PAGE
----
A glossary of print & map makers’ terms. Terminology & abbreviations used in antique printmaking

Understanding terminology, abbreviations and credits printed on or below a print or map

Antique and vintage maps and prints almost invariably have descriptive captions and titles printed prominently below and/or above the image. However the observant collector will have noted and may have wondered about the meaning of the discreet credits printed directly below most prints. Many maps, particularly those printed up to the 18th century, also contain much information about the circumstances in which the map was published. Often consisting of names with obscure abbreviations, in a variety of European languages (especially Latin), we explain the meaning of some of these in our glossary below.

Meaning of the position of names at the bottom of an image

Conventionally, if names are printed below the image without any further terms indicative of their role in creating the work, a name printed on the left indicates the artist of the original work while that printed on the right indicates the craftsman who rendered the printed image.

A.f., aq., aquaf., aquaforti fecit. Latin for“made with strong water”, commonly meaning “etched”. In alchemy, aqua fortis is nitric acid (HNO3), which can be used to dissolve metals. Usually used by a craftsman etching another artist’s image.

A.P.  Artist’s proof

Aq: tinta, aquatinta   Used in reference to the craftsman who rendered the tonal aquatint areas on the plate.

Bon à tirer., B.A.T literally “ready for press”; printer’s proof

Cael., caelavit “engraved”. This was commonly used on early engravings up to the 17th century. A clear indication that the image was engraved.

Cartography The map maker, who sets the map’s range and arranges its elements, selects the traits to be mapped and determines the representation of the terrain

Chez A French term meaning “at the house of”, indicating the company, partnership or location at which the indicated function was undertaken.

Cum privilegio  “with privilege”indicates the authority to publish, often given by the King or other Monarch, sometimes bestowing a form of early Copyright

Del., delc., delt., delin., delineavit “drew”. Used to credit the artist from whose original drawing the craftsman (for example the engraver) created and prepared the printing surface.

Dessiné  French for “drawn”. See del.

Direxit “directed by”, indicating the person in charge of managing the overall process

Dressé  On a French map, indicates who “arranged” the layout of the map. Usually used of a decorative map in which the mapped area itself is surrounded by a combination of vignette views, a title cartouche and a decorative border.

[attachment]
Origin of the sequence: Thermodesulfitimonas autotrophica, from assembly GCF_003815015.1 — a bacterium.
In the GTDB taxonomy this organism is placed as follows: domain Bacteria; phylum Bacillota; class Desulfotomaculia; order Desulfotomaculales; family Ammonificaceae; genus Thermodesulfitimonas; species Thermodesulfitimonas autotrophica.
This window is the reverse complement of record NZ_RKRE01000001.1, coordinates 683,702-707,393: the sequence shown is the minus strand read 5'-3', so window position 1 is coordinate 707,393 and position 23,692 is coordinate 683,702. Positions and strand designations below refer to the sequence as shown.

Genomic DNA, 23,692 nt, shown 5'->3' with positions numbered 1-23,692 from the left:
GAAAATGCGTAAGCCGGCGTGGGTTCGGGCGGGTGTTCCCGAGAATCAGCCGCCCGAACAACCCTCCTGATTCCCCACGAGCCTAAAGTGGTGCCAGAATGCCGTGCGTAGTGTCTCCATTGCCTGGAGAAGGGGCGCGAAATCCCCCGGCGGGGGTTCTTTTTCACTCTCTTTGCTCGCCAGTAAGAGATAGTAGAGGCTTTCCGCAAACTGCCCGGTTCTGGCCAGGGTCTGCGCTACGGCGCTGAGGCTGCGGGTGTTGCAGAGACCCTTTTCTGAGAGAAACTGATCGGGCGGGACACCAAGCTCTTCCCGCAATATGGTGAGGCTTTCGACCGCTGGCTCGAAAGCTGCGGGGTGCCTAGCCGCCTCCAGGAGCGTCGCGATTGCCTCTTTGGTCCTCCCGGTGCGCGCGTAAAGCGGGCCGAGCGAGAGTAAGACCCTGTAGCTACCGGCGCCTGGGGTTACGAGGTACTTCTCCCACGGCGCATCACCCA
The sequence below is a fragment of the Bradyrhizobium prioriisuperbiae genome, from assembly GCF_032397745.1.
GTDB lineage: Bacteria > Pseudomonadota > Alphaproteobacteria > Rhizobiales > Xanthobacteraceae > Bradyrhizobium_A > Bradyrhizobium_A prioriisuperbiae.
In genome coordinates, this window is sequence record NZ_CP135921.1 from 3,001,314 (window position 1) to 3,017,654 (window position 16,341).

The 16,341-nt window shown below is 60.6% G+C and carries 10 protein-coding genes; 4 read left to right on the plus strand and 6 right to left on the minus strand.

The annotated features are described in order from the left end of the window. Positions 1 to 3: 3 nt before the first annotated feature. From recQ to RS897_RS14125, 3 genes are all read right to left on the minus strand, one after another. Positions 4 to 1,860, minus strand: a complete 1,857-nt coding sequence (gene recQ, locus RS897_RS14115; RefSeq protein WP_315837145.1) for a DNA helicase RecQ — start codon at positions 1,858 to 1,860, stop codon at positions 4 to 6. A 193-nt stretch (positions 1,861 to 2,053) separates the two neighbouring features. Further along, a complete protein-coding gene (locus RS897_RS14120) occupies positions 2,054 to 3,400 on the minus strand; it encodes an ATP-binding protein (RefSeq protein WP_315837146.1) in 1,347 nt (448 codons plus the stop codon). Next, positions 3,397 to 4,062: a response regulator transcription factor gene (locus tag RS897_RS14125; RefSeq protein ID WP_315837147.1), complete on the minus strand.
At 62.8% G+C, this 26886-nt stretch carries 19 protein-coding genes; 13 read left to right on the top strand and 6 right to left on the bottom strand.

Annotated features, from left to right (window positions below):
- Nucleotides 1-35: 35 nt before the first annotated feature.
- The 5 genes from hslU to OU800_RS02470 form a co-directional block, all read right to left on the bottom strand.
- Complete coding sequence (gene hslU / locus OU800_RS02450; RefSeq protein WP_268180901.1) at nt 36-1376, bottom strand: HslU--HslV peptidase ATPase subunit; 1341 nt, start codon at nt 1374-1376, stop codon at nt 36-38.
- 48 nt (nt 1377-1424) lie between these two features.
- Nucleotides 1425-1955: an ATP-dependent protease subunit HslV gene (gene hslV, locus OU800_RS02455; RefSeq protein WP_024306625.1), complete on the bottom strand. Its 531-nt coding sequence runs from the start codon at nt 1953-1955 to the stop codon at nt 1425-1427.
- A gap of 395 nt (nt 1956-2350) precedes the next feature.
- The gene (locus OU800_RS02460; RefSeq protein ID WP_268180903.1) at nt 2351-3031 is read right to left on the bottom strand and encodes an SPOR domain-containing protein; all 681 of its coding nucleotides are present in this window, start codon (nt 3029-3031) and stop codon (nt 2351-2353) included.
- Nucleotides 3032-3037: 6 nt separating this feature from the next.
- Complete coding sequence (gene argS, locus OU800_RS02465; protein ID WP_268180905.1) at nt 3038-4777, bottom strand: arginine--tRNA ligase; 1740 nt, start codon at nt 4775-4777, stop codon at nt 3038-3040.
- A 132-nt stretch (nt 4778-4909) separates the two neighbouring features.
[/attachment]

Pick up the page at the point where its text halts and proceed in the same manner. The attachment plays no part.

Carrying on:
Ecrit French for “written”. See del.

Eng., engd., engraved   Used most commonly on line engravings, which combine engraving and etching. Sometimes also used on aquatints which generally do not contain engraved lines. Usually indicates an intaglio print.

Exc., exct., excudit  “forged”. Usually used to refer to the publisher of a print, but may also indicate the craftsman who physically created the printing surface, especially if the publisher is differently credited elsewhere.

f., fec., fecit., fac., faciebat & variations   “did” or “made”. A broad, commonly use term to credit an artist or craftsman with an unspecified role in realising a print. It can be found on various print types. Often used where the original artist has also created the printing surface. Can also be used more precisely in conjunction with a specific role, eg. aquatinta fecit

Gravé   On French print refers to the craftsman who “engraved” the work, although also often used to refer to lithographs.

Imp., impressit  “printed” (literally “impressed”). Almost invariably used of the rolling press, unless followed by “litho.” (or similar) – indicative of a lithographic press.

Inc., incidebat.,  incidit  “incised”, from the Latin. A fairy reliable indication of the engraver.

In., inv., invenit, inventor   “invented”, a general term used in reference to the artist of the original work (whether a painting or a drawing) from which the print was created.

Lith., litho., lithography &c.   To credit either an artist in creating an image on stone or to the craftsman who created the print from the stone.

On stone by Indicative of the artist who produced the image on stone for the creation of a lithographic print.

Par “by” (French)

Ph., sc., photosculpsit   “photoengraved”. Used in the latter part of the 19th century in reference to the craftsman responsible for preparing the process plate. Photoengraving is a process that uses a light-sensitive photoresist applied to a metal block to create a mask that shields some areas during a subsequent operation which etches, dissolves, or otherwise removes some or all of the material from the unshielded areas.

Pinx., pinxt., pinxit, pingebat., ping &c   “painted”, from the Latin. Refers to the artist from whose original painting the print was created. If the painting was first copied down to a more manageable size, the draftsman who performed this work may also be credited.

Sc., sculpsit, sculpt., sculpebat   “carved”, from the Latin. A fairly broad term originally used to credit the engraver or etcher of the plate.  As these traditional printing making methods died out in the early 20th century, the term continued to be used instead to credit the production of line & halftone blocks, although this process involved very little physical carving.

Sumptibus “at the expense of”, indicating the person who financed the publication of the work